Constructive critism is a valuable tool, but there is a time and place
    for everything. Mr. Blum chose not to see the ideas presented.

    Again my apologizes

    LG

  • July 25, 2004 at 8:08 am
    Larry again says:
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    To ML/LG –

    Apology accepted, and thanks for being a big enough person to admit you made a mistake. A lot of people would not have. You have my respect.

    Larry

  • July 25, 2004 at 12:46 pm
    Larry says:
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    Dearest ML –

    Please re-read my original comments. If you look closely enough, you will see that it was not *me* who was critizing the first commenter’s spelling and/or grammar, but rather Marvin Blum. I was noting his criticism, but was asking that we look at the issue instead of the errors.

    Perhaps *you* should try to see better. My intention was to talk about ths issue of deductible reductions as a function of loss-free experience and whether or not that would be much of an incentive to policy holders.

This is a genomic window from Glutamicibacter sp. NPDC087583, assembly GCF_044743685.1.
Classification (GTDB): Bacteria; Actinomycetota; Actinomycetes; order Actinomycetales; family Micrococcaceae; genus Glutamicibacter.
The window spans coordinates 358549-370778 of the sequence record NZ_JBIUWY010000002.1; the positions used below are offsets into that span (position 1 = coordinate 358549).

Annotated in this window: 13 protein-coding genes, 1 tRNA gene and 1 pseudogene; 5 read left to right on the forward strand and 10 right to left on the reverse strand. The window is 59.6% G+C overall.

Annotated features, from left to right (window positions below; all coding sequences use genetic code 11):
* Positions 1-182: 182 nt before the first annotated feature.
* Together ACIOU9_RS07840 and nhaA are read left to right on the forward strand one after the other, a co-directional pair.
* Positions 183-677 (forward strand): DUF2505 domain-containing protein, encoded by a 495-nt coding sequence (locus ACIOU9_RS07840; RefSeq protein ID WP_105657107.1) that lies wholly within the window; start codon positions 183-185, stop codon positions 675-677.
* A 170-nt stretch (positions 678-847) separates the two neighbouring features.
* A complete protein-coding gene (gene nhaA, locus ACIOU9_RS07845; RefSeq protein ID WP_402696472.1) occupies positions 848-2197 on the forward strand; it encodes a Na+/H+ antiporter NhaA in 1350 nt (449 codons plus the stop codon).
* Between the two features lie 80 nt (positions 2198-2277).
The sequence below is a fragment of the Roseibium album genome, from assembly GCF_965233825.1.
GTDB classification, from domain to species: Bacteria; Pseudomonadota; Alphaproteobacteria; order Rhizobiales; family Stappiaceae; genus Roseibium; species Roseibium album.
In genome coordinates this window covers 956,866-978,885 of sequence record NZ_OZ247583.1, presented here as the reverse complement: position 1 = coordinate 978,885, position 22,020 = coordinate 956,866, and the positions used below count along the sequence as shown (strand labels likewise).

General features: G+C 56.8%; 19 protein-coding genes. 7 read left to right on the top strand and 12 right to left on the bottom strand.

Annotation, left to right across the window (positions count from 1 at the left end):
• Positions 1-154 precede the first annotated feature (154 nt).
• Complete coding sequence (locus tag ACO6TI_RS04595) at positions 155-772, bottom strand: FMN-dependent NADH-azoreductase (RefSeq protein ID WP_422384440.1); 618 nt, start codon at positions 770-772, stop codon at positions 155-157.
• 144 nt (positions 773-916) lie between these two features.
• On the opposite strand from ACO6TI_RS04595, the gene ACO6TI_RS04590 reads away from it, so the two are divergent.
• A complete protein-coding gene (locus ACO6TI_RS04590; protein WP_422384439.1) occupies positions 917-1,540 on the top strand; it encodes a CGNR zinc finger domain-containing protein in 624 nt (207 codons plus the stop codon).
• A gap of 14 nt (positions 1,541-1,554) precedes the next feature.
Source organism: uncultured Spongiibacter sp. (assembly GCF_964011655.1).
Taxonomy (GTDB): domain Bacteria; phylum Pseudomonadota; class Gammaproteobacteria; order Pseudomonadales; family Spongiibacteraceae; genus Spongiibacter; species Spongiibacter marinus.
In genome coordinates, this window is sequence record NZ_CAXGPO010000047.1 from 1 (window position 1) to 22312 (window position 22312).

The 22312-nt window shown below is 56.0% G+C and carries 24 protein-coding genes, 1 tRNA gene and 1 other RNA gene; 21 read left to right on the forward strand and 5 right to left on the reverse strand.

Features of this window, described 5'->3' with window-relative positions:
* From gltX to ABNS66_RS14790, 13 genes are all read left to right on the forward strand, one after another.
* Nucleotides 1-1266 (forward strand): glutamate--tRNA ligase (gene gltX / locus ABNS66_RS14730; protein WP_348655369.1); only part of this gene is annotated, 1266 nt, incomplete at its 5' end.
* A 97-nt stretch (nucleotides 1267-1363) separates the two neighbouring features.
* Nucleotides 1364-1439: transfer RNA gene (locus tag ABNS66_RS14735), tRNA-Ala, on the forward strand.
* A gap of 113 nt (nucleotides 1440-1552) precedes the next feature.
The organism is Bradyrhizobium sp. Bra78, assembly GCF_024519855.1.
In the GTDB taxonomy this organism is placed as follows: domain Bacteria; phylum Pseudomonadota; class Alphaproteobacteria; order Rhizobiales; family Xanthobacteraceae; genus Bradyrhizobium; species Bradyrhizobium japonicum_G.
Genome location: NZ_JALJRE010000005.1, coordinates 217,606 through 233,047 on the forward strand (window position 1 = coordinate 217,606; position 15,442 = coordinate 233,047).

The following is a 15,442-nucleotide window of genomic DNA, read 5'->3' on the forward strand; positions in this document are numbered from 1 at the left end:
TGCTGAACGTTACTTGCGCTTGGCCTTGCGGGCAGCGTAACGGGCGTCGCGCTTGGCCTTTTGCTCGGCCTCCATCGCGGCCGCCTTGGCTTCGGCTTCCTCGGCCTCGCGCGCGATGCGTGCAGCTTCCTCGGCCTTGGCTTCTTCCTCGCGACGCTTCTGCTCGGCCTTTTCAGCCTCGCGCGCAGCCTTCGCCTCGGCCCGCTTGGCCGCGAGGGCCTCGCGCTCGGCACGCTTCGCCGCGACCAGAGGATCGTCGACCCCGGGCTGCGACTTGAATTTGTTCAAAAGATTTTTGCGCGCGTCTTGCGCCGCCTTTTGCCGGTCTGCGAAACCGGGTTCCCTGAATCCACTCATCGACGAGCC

• July 26, 2004 at 4:21 am
    Not-That-Easy says:
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    The high val personal lines market needs multiple carriers. The last thing we need is a casualty. Atlantic agents are still pretty supportive, and generally these are also pretty good people. I used to be one in another agency.

    The business the agents have written is, as I understand it, very good. Around here it used to be a real unique advantage to be one of their personal lines agents so the agencies I know treated their appointments very well.

    Atlantic is now a company with a lopsided balance sheet with far more money in the bank than written premium. A result of the sale of commercial lines. They also run a profitable personal lines company, and clients still love their claims people, more than can be said for some larger stock companies.

    There are many issues that face carriers these days in the ratings game, so just having money in the bank is apparently not good enough when you have sold off your other lines of business and the future is not crystal clear.

    Being a mutual is not always easy, and although I do not represent Atlantic, I wish them the best.

    If they turn around the recent Best ratings it will have an awful lot to do with the support of their agents. So in the end it is a catch 22.